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Hidden Subscriptions
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Shopping Online: Hidden Subscription Scams

Vertrue, "Shopping Essentials" and others
Click here to claim $15.00 Cash Back on this purchase!'

Have you ever looked at your credit card statement to see a recurring charge that you didn't expect and didn't order? VISA credit card company reports that nearly three in ten Americans have been stung by a subscription trap. A hidden subscription scam occurs when a consumer is purchasing online and is tricked into buying additon productys or services, which he or she wouldn't, had they know the details.

CFR classifies post-transaction marketing as a scam because it is business model which built on deception. Sharing credit card information between companies is, unfortunately, still perfectly legal. That may change as the U.S. Senate Committee on Commerce, Science and Transportation investigates the practice.

How the hidden subscription scam works

You go to a website like Avon, Barnes & Noble, Budget, Buy.com, Classmates.com, GMAC Mortgage, MovieTickets.com, Priceline, Shutterfly, Staples, and Ticketmaster.You buy movie tickets, flowers or electronics, for example. You complete the transaction, and a page appears offering you cash back or free shipping. When you click the button a screen appears asking for your email address, which you provide and complete your transaction. 

In return for their cut, these companies pass consumers' credit card information to the post-transaction marketing firm.

Several months later, you see a charge for $10, $20, $30, or more your credit card statement from some company you've never heard of.

Who are the post-transaction marketing companies behind this scam?

The U.S. Senate Commerce, Science and Transportation Committee, headed by Jay Rockefeller (D-West Virginia), began an investigation in 2009 of the industry (the investigation is still ongoing). According to the committee,  the three biggest players in this business, having earned at least $1.4 billion in revenue over the past 10 years are:

Each is based in Norwalk, Connecticut.

 How do you get your money back?

If you paid with a credit card, and it is within 60 days of the purchase, dispute charge as soon as you see it. Ask your credit card company to withhold payment while it investigates. Note that you do not have the same protections if you paid with a debit card.

If the 60-day dispute window has elapsed, getting a full refund usually requires writing a letter to the company on statement (send it certified) and waiting months to receive a chargeback to your credit card.

  1. Call the company associated with the charge on your credit card statement.
  2. Be polite, but ask to cancel your membership and demand your money back.
  3. If the representative refuses to refund your money or claims to be unable to, ask to talk with a manager.
  4. Note the date and time of your call and the names of  any service representatives with whom you speak.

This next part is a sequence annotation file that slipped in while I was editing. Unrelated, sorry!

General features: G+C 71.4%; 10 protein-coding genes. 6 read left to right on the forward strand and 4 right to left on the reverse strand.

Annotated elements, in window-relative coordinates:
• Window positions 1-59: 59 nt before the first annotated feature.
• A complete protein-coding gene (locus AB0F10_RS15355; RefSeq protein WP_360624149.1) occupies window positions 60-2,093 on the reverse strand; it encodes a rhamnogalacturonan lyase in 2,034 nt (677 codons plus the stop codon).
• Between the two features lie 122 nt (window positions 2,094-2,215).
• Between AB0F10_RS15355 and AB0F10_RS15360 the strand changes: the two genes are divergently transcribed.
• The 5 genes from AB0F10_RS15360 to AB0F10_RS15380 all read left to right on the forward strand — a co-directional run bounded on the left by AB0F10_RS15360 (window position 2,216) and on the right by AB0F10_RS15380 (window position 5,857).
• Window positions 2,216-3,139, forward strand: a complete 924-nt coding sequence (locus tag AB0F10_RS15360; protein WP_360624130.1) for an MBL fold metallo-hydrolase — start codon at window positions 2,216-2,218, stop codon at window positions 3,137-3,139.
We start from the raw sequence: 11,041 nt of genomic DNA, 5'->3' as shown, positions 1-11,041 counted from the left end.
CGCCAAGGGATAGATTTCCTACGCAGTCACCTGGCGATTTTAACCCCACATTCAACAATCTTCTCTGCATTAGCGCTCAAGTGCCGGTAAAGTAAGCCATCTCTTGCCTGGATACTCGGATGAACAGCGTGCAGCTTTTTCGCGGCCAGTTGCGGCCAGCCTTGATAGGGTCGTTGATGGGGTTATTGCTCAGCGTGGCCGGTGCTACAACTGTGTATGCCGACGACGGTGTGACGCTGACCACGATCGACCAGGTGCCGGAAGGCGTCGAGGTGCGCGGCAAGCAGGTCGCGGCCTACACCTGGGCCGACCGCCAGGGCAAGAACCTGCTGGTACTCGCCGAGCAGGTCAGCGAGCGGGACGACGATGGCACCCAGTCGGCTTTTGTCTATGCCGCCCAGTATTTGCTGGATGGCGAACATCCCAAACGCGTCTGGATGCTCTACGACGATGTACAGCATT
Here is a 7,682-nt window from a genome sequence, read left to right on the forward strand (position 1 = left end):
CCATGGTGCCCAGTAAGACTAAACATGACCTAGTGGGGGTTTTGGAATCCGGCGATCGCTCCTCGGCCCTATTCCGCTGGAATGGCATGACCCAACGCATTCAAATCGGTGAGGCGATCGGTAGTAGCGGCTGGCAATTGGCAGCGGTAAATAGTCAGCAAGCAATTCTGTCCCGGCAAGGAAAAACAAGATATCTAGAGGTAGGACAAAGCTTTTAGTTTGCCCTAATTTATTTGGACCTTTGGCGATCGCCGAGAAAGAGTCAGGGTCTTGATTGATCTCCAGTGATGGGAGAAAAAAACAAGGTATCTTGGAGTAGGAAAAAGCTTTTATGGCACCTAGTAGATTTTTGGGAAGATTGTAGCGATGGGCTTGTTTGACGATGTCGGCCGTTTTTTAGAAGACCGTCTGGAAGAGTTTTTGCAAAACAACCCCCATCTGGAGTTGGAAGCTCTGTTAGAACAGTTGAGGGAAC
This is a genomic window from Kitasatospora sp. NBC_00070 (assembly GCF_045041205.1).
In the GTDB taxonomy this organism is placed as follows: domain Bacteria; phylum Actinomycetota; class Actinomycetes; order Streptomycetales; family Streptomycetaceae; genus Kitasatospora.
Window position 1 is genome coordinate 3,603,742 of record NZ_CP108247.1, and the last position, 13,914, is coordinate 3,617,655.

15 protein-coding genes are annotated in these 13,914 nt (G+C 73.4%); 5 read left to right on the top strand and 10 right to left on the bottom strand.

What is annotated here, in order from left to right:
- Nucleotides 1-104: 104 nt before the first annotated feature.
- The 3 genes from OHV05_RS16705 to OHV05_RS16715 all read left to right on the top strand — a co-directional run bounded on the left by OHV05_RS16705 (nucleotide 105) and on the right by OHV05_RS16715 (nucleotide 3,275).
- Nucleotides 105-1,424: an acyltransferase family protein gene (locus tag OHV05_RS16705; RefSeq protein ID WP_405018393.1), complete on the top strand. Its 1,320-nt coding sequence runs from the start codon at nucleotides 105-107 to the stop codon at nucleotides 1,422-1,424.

5. they will probably ask your to send the request in writing, via the mail (postal service, not email).

What is the government doing to stop these companies?

In January, 2010, Affinion, Vertrue, and Webloyalty agreed to alter their online offer pages. The companies now require consumers to enter their 16-digit credit card information a second time to signup for a membership.

New York attorney general Andrew Cuomo issued subpoenas to 22 e-commerce retailers to demand information about their use of the three post transaction companies:

  • Avon.com,
  • Barnes & Noble,
  • Budget, Buy.com,
  • Classmates.com,
  • Columbia House,
  • Expedia.com/Hotels.com,
  • FTD.com,
  • Gamestop/EB Games,
  • GMAC Mortgage,
  • Hotwire.com,
  • Intelius,
  • MovieTickets.com,
  • 1-800Flowers.com,
  • Orbitz.com,
  • Pizza Hut,
  • Priceline.com,
  • Shutterfly.com,
  • Staples.com,
  • Ticketmaster.com,
  • Travelocity, and
  • Vistaprint

Who are some of the other companies and websites using post transaction marketing companies?

In addition to those noted in the subpoena above, as of the writing of this article, March 2010, these companies were also reported to be customers of one of the three post-transaction marketers:

  • Fandango
  • US Airways

How to Avoid Getting Scammed in the Future

The ways in which they trick you into signing up are not necessarily obvious, so take care by:

  • Watch out for words like "free," "cash back," and "rebate" on any Web site, even big, popular websites.
  • If the terms and conditions are complicated, confusing, or hard to read; there's probably a trick in it - better to buy somewhere else!
  • Look for pre-checked boxes during the checkout process. Uncheck any that are clearly what you want!
  •  Don't use a bank debit card when shopping online. Debit cards do not provide the same level of protection and right to cancel or appeal that major credit cards like American Express, MasterCard, and Visa do.  The federal Fair Credit Billing Act only applies to credit cards, not debit cards.

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Names used by scammers in the examples on this page and others often belong to real people and businesses who often have no knowledge of nor connection to the scammer's use of their name and information.  Sample scam emails and other documents are copies of the scam to help potential victims recognize and avoid it.  You should presume that any names used and presented here in a scam are either fictitious or used without their legitimate owner's permission.
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